Interstate Bridge Replacement Project takes a step forward
A new leader has been appointed to lead the two-state Interstate Bridge Replacement Project.
Gregory C. Johnson will straddle the divide between Oregon and Washington as each state's department of transportation inches toward replacing the aging Interstate 5 bridge across the Columbia River.
"I look forward to working with the stakeholders to find solutions to the unique challenges that need to be addressed to move this critical infrastructure project forward," Johnson said in an announcement Thursday, June 11. "I am excited to dive in and begin this challenge."
The on-and-off quest to replace the six-lane highway span has been ongoing for nearly two decades, though the most recent push took off on Nov. 18 when Oregon Gov. Kate Brown and Washington Gov. Jay Inslee formally declared their intent to restart the project.
Washington lawmakers have allocated $35 million to revving up the program office that Johnson will lead, while the Oregon Legislature chipped in $9 million as an initial contribution, according to an end-of-year progress report.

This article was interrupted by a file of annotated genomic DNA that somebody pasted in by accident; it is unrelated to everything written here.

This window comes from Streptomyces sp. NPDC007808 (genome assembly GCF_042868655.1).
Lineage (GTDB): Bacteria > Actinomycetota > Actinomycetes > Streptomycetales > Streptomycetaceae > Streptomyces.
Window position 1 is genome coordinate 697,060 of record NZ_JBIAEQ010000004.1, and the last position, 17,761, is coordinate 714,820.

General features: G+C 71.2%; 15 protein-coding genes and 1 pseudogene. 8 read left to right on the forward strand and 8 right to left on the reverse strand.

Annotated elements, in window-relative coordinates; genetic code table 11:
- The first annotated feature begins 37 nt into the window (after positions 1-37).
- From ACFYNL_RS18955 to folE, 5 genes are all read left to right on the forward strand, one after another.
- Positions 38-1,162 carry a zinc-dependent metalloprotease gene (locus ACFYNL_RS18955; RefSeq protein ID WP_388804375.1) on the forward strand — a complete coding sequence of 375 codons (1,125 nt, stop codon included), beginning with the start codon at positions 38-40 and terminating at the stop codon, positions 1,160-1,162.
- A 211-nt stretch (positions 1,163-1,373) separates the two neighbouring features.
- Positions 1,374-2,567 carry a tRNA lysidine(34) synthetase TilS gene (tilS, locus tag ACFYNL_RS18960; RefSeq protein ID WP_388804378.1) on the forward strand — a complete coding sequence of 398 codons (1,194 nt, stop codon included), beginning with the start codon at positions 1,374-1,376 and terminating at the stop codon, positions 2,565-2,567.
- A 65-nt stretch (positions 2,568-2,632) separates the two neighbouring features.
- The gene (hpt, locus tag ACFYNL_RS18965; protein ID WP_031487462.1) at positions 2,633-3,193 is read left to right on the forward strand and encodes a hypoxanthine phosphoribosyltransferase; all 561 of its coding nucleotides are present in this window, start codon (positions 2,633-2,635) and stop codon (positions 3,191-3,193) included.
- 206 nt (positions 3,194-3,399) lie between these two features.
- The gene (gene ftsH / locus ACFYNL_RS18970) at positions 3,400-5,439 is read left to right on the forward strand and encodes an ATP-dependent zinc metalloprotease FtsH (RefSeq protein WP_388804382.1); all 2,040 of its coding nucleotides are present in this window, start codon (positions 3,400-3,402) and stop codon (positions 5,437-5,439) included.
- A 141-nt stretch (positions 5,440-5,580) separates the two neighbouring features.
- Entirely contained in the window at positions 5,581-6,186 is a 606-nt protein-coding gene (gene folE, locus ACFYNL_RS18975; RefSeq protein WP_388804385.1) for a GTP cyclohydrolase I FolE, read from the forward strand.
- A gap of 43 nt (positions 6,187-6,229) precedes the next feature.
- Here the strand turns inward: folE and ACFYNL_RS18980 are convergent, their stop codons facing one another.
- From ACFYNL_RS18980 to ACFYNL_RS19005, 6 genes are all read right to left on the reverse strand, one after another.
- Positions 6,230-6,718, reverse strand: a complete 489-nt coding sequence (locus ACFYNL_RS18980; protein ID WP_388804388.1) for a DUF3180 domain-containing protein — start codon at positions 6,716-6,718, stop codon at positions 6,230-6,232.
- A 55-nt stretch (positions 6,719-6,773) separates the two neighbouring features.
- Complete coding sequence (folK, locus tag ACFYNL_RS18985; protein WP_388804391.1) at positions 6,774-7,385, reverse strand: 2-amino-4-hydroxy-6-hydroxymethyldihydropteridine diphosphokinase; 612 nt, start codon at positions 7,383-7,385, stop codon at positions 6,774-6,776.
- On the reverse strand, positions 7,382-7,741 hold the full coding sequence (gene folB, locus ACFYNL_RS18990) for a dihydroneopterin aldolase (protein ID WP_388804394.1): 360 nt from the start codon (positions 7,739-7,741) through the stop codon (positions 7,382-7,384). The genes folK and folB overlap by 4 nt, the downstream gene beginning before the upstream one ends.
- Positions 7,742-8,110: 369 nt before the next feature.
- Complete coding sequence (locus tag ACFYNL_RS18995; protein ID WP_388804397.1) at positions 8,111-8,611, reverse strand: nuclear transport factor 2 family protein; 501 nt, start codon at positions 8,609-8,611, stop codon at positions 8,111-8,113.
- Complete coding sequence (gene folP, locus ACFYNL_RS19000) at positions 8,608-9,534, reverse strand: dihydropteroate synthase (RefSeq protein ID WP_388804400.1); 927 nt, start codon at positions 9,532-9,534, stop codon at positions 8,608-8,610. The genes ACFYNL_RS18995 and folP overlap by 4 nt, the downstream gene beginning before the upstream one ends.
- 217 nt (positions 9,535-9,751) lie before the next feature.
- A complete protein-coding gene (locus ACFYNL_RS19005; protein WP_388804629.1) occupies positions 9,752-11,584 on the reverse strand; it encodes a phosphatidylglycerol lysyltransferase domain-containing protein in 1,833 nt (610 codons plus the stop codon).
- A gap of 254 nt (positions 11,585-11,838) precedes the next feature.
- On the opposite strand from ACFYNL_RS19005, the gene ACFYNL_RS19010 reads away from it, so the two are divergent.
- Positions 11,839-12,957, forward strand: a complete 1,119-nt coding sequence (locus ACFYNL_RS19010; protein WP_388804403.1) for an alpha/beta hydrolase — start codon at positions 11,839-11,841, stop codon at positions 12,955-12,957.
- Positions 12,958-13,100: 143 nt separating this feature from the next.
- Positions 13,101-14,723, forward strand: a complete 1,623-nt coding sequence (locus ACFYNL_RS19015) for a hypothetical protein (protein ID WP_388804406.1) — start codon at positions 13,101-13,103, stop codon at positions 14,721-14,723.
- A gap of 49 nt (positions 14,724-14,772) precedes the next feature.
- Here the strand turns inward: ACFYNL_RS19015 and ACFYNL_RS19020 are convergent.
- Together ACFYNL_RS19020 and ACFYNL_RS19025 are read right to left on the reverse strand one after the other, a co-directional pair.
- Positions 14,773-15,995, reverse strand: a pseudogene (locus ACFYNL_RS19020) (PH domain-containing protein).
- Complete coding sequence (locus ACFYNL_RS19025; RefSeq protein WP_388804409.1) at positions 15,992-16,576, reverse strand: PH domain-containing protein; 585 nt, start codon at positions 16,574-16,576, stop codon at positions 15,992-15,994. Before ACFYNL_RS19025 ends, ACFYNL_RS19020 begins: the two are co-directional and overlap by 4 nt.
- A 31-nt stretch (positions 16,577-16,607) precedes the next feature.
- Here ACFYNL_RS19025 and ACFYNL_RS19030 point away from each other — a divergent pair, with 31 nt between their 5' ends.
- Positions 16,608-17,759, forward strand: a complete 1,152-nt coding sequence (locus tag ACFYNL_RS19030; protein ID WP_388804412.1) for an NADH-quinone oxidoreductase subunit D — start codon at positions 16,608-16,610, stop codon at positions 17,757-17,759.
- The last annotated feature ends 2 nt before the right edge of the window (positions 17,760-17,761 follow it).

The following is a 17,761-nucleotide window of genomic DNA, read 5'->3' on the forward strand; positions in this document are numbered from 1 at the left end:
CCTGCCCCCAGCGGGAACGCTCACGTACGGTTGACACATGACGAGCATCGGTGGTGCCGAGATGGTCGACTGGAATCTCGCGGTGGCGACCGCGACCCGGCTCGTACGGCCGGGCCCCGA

Many hurdles remain.
Planners say it will take an estimated three to five years and $100 million to complete required environmental review procedures and win federal approval. While the feds undoubtedly would pay for part of the build, local financing also must be obtained. During the project's last iteration, planners for the Columbia River Crossing said borrowing based on future toll revenue could raise up to $1.57 billion in funding for construction. Another major sticking point is whether the project will include the long-dreamed-of expansion of Yellow Line MAX rails into Vancouver.
But for now, the heads of both state transportation agencies are harmonizing on a happy tune.
"With his impressive range of technical and leadership experience, we are confident that Greg is the right person to take the helm of this critical program and help bring it to completion," said ODOT Director Kris Strickler.
"This is one of the most important transportation projects in the country, and we are all committed to seeing it through," added WSDOT Secretary Roger Millar.
Johnson is leaving a vice president position at national engineering firm WSP USA for his new gig, and previously held leadership positions in Maryland and Michigan departments of transportation. After relocating from Michigan, his first day on the job will be July 6.
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